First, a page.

Around the Web

WWW on sandI’ve got a lot of interesting stuff for today’s edition of around the web. Last week I published an article on that received about 1k shares on Facebook. Weight regulation is definitely a subject a lot people find interesting, and articles on weight loss always stir up some debate.
I’m very happy with the way this site has grown during the last couple of months, thanks to new readers and subscribers finding the site through my guest posts. I hope that you can help me reach even more people by sharing (sharing buttons in the sidebar) and posts/pages (sharing buttons below each article) on social media. Thanks for the support!

Obesity is established very early in life

A major new study of more than 7,000 children has found that a third of children who were overweight in kindergarten were obese by eighth grade. And almost every child who was very obese remained that way.

From a recent article in The New York Times.

Those who’ve read my articles on weighty loss understand why obesity runs in families and why people who are overweight and obese often stay that way. It’s not just the ‘human’ genetic material you get from an obese mother and father that predisposes you to obesity, but also the ‘obese microbiome‘ with an increased abundance of proinflammatory organisms. I believe the microorganisms (and their genes) you receive from your family are more important than the human genes when it comes to genetics in obesity and other ‘diseases of civilization’.
Since excessive body weight is associated with an elevated homeostatic setpoint, it’s no surprise that people who are overweight and obese often stay that way for most of their life. However, this doesn’t mean that it’s impossible to lose weight, far from it.

Do grizzly bears hold the answers to human obesity?

In an excellent article in New York Times, senior scientist Kevin Corbit at the biotechnology company Amgen reveals how grizzly bears could hold the answer to treating insulin resistance and obesity in humans. While I don’t believe that trying to create drugs and ‘therapies’ for obesity is the way to go, I definitely see the benefits of studying animals to learn more about how to treat human disease.

Fermented food: The new medicine

A new article in The Daily Mail summarizes the scientifically proven health benefits of eating yogurt, kimchi, kefir, and other probiotic superfoods. A new study also shows that regular consumption of fermented food could reduce the risk of developing type 2 diabetes by 24 per cent over 11 years.
Do you want to include more fermented food in your diet? Avoid low-fat yogurt and acidophilus milk from the supermarket, and try instead to get your hands on traditionally fermented foods or make your own at home.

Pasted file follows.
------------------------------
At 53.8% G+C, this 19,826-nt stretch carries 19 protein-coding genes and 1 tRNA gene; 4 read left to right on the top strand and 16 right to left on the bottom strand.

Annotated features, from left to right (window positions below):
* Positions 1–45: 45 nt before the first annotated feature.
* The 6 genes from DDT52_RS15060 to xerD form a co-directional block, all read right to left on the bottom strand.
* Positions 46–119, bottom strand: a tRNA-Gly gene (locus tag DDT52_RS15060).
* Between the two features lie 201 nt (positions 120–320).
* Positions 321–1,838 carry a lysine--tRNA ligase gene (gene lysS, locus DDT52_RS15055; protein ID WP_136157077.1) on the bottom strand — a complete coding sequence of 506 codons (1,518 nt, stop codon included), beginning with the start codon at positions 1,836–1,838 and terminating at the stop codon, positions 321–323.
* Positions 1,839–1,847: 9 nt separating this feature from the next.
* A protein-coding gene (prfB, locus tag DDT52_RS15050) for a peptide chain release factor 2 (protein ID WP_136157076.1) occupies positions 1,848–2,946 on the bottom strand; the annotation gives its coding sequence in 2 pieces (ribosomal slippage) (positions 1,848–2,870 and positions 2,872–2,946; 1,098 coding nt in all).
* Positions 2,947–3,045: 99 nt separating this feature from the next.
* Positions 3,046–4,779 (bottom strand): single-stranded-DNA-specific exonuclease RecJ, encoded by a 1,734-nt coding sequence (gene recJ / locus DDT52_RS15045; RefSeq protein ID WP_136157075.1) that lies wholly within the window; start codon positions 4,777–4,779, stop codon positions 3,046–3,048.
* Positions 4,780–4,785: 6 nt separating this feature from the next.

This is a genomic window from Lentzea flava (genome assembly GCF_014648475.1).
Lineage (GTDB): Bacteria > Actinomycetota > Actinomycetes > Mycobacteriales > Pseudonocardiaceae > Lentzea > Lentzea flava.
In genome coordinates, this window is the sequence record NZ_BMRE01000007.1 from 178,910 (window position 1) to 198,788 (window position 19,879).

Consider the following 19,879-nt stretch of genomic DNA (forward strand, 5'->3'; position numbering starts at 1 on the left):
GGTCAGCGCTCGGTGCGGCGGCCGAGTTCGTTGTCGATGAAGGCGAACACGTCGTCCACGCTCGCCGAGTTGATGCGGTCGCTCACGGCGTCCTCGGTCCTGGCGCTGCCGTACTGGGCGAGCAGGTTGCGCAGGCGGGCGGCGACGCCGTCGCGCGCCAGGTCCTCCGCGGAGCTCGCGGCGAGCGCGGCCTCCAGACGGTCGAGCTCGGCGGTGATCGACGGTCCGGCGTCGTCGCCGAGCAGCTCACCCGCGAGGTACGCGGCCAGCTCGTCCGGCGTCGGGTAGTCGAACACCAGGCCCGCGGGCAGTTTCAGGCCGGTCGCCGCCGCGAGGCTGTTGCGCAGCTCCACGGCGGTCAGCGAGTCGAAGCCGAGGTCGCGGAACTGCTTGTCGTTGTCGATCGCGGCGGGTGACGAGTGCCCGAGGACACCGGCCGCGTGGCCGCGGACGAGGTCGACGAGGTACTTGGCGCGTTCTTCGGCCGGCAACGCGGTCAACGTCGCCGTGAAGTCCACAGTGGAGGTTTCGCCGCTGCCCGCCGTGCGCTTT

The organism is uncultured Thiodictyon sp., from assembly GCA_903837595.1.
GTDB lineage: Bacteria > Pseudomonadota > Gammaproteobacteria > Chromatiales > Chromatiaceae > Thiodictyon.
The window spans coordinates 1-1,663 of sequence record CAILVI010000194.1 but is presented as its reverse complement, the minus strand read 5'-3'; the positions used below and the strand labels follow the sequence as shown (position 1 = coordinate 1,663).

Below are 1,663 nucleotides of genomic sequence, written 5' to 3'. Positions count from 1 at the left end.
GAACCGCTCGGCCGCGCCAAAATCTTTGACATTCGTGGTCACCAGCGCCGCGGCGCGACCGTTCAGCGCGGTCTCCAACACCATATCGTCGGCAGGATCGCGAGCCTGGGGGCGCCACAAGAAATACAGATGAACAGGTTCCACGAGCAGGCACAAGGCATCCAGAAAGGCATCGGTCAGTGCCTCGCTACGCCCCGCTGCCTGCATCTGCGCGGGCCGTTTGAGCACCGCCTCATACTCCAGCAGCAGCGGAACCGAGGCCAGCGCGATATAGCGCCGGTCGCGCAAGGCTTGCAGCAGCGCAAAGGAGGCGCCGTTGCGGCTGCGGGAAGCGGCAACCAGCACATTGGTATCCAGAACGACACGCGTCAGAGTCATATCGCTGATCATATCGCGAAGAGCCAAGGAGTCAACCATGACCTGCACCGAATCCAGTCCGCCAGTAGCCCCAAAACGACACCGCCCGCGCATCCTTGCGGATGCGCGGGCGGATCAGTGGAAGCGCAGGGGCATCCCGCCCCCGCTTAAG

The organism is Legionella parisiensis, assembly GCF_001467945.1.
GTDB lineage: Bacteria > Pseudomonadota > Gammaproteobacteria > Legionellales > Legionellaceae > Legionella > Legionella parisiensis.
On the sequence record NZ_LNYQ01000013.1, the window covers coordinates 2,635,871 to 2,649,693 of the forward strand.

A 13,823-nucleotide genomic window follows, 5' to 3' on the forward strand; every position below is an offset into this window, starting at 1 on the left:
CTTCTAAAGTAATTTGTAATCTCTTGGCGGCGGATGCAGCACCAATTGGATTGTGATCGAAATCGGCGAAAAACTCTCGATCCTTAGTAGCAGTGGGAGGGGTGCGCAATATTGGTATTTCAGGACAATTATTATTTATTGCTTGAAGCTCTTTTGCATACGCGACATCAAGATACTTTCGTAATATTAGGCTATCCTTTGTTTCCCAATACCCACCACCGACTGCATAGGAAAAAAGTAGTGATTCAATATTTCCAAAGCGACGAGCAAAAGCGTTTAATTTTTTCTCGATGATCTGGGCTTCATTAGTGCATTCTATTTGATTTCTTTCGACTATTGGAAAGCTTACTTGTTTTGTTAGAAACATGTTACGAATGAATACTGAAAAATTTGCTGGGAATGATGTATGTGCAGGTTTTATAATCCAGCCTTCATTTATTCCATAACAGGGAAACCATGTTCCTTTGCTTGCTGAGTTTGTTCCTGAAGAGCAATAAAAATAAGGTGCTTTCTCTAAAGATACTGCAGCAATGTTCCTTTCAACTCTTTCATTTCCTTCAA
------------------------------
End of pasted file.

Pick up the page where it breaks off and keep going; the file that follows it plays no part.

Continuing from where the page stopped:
Researchers have developed an antibiotic “smart bomb” that can target specific bacteria

I’ve talked a lot about the adverse effects antibiotics have on our microbiome and immune system, and how broad-spectrum antibiotics could be one of the most inflammatory drugs out there in the sense that they promote dysbiosis and leaky gut. So, although antibiotics certainly have helped humans overcome a lot of infectious diseases, they should be avoided unless you’re seriously ill and have to take them.
Widespread use of antibiotics has also led to the development of antibiotic-resistant germs, and researchers are therefore trying to manage the havoc we created in the first place by creating new and more powerful drugs that can identify and kill specific types of bacteria. Although these drugs certainly will be useful in combatting life-threatening infections, why not just take care of the microbiome and prevent the growth and spread of pathogenic germs in the first place?

Is meat from antibiotic-treated animals slowly killing you?

In an article I wrote a couple of weeks ago I discussed how the obesity epidemic in the U.S. and other countries with widespread use of drugs on livestock could be partly driven by chronic exposures to low-residue antibiotics in the food chain. provide a lot of interesting information on diet, health, and microbes and recently published a short piece titled ‘Will McDonald’s Stop Serving Big Macs With a Side of Antibiotics?‘.

More interesting stuff


  1. John Knapp says:

    I thought the post about having gut microbiome read was fascinating. The scientist could actually tell what he had probably been eating! Eirik, I do have a question. What about artificial sweeteners? Is there any good science around what they do/don’t do to the microbiome? I was a type two diabetic, but have controlled it for many years. I used to weigh over 400 lbs, and lost the weight with just diet and exercise. But I relied on artificial sweeteners to help with that journey, and still do. What has your research taught you about this issue?

    • Eirik Garnas says:

      Hey John!

      Something I haven’t thought much about, but it’s a very interesting question.

      One study in animals found that “Splenda alters gut microflora and increases intestinal p-glycoprotein and cytochrome p-450 in male rats.” (

      And it seems that even minor concentrations of Aspartame can modify gut bacterial communities..

      This paper in Obesity reviews seems like a great review of the matter: :

      Another example of how the microbiome is changing our perspective on health and nutrition. While the dangers of artificial sweeteners previously were considered in the context of our human cells, it now becomes clear that we have to consider the remaining 99% of our genome.

      Since I rarely eat artificial sweeteners myself I tend to forget that a lot of people do. Thanks for the thought-provoking comment!

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